The queen mother also expressed outward racism and anti-semitism

Sadly, the palace bombing was not the only time that Queen Elizabeth, The Queen Mother displayed problematic behavior. Over the years, the elder Elizabeth was said to have expressed deeply racist and anti-semitic ideas. The Guardian reports that she once told Woodrow Wyatt that she had "some reservations about Jews." Sir Roy Strong, who served as the director of the National Portrait Gallery and Victoria and Albert Museum, once relayed some of the elder Elizabeth's controversial royal comments to the Times. Apparently, during a luncheon with the art director, she used a pejorative term for Black people. Strong said, "[T]he Queen Mother leant over me and said, 'Beware the blackamoors.'" He kept this information private for many years, as it was "too awful."

Unfortunately, these comments largely reflected the elder Elizabeth's political views, especially when it came to the issue of independence in the region once known as Rhodesia. During the British colonial era, there was a cruel caste system in place that essentially forced Black locals to work dangerous mining jobs, to the benefit of white settlers. The queen mother supported this brutal and undemocratic system. As reported by The Guardian, one of Elizabeth's ladies-in-waiting alleged that she once said of African colonialism: "Poor darlings; the Africans just don't know how to govern themselves — it's just not their form. What a pity we're not still looking after them." This commentary was racist then and remains so now.

Princess Margaret made offensive comments to Grace Kelly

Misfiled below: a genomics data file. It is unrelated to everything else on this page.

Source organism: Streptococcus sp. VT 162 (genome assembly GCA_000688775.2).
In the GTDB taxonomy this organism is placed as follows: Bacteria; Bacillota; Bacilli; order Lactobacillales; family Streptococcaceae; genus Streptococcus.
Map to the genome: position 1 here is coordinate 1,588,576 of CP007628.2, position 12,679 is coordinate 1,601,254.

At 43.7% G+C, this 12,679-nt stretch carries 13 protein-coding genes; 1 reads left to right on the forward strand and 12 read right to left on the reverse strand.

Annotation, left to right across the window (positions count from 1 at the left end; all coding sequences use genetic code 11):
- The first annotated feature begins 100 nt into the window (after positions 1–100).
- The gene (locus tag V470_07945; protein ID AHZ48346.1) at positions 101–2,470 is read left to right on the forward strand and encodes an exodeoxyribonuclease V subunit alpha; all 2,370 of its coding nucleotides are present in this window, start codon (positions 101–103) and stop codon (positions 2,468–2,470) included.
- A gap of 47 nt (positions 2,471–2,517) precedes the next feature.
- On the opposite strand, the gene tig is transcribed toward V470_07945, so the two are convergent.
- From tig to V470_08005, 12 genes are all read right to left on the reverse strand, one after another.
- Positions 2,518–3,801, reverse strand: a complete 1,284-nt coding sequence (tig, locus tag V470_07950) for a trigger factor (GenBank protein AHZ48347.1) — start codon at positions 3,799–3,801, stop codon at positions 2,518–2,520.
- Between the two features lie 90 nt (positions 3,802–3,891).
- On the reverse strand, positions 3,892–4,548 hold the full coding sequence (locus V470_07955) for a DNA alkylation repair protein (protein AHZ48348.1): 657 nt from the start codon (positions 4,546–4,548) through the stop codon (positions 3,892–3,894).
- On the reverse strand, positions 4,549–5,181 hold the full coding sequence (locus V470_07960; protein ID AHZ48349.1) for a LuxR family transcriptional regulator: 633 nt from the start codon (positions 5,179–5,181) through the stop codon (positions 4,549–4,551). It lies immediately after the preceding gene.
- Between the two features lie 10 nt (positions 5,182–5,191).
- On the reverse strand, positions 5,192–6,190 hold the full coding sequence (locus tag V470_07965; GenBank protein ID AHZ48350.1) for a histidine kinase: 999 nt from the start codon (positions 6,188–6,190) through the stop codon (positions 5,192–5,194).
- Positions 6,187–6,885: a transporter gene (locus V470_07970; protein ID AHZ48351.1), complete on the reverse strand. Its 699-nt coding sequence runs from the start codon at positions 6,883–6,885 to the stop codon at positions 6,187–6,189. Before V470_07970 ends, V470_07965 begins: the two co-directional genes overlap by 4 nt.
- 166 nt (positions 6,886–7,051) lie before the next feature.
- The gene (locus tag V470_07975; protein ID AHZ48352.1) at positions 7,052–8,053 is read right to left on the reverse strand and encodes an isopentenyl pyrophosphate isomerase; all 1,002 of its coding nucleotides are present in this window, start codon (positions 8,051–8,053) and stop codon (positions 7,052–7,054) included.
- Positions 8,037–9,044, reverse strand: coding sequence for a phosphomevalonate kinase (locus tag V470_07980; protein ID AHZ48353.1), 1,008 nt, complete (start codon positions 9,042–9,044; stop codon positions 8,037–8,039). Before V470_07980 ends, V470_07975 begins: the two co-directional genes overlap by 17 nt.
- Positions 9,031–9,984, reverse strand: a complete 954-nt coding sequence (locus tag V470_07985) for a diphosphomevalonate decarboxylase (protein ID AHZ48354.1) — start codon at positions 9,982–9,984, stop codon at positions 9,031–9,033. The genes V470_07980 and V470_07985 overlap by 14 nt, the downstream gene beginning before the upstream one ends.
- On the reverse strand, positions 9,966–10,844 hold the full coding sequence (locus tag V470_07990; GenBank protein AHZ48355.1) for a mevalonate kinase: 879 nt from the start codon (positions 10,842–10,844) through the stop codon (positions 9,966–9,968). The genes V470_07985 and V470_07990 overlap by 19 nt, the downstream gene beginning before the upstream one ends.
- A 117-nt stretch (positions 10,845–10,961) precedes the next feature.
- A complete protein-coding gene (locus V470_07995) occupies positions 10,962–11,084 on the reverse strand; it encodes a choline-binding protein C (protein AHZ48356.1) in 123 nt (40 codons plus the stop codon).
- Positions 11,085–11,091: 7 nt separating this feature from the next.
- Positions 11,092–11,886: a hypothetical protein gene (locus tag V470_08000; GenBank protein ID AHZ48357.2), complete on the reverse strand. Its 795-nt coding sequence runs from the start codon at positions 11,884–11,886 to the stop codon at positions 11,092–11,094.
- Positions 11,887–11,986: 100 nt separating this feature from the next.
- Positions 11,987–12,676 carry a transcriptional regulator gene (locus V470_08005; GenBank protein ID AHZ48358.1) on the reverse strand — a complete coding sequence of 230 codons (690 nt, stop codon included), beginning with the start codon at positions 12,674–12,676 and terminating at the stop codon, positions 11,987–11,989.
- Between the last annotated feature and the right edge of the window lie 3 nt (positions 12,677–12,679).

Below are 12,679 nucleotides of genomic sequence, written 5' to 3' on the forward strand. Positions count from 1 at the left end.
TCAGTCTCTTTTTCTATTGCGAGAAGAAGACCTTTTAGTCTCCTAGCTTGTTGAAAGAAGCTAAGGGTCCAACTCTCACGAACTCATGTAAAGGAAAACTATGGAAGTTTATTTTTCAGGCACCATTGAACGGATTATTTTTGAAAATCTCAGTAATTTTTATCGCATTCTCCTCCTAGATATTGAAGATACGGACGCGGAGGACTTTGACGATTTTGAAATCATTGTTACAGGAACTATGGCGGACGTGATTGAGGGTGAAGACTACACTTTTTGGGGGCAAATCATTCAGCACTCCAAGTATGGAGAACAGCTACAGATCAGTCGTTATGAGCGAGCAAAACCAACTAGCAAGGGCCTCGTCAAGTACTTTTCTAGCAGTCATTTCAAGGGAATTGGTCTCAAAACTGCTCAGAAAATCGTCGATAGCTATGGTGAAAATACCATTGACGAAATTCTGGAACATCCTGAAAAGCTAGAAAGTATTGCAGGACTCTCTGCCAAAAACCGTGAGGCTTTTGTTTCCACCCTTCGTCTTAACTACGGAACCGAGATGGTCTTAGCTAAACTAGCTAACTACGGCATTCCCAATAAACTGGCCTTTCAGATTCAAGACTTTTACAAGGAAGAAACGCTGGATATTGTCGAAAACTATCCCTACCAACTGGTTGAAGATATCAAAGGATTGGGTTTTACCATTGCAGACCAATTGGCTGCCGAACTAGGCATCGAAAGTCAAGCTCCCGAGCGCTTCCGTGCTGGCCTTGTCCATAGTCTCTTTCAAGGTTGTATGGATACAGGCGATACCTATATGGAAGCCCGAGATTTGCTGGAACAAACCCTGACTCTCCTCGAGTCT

The queen mother wasn't the only British royal to ever make an inappropriate comment. Princess Margaret was known to make a gaffe or two in her day — especially when it came to opining on the socioeconomic class of Hollywood's biggest movie stars. When Margaret met the American actress Grace Kelly, Princess of Monaco, she apparently offended her new acquaintance within minutes. As reported by the Telegraph, Margaret told Kelly that she "didn't look like a movie star." As a commoner who married into royalty, Kelly apparently understood the snub. Referencing her lack of blue-bloodedness, the actress allegedly replied, "Well, I wasn't born a movie star."

On that same evening, Margaret made another controversial royal comment — or, at least, her staffers did on her behalf. According to the book "Princess Margaret: A Biography " by royal expert Theo Aronson, the princess sent one of her employees over to Judy Garland, requesting that she sing for everyone at the party. The classic dynamics apparent in Margaret's demand apparently left Garland flabbergasted. Aronson wrote, "The singer was appalled, both by this trivializing of her talent and by the Princess's lordly tone. 'Go and tell that nasty, rude little princess that we've known each other for long enough and gabbed in enough ladies' rooms that she should skip the ho-hum royal routine and just pop over here and ask me herself," said Garland."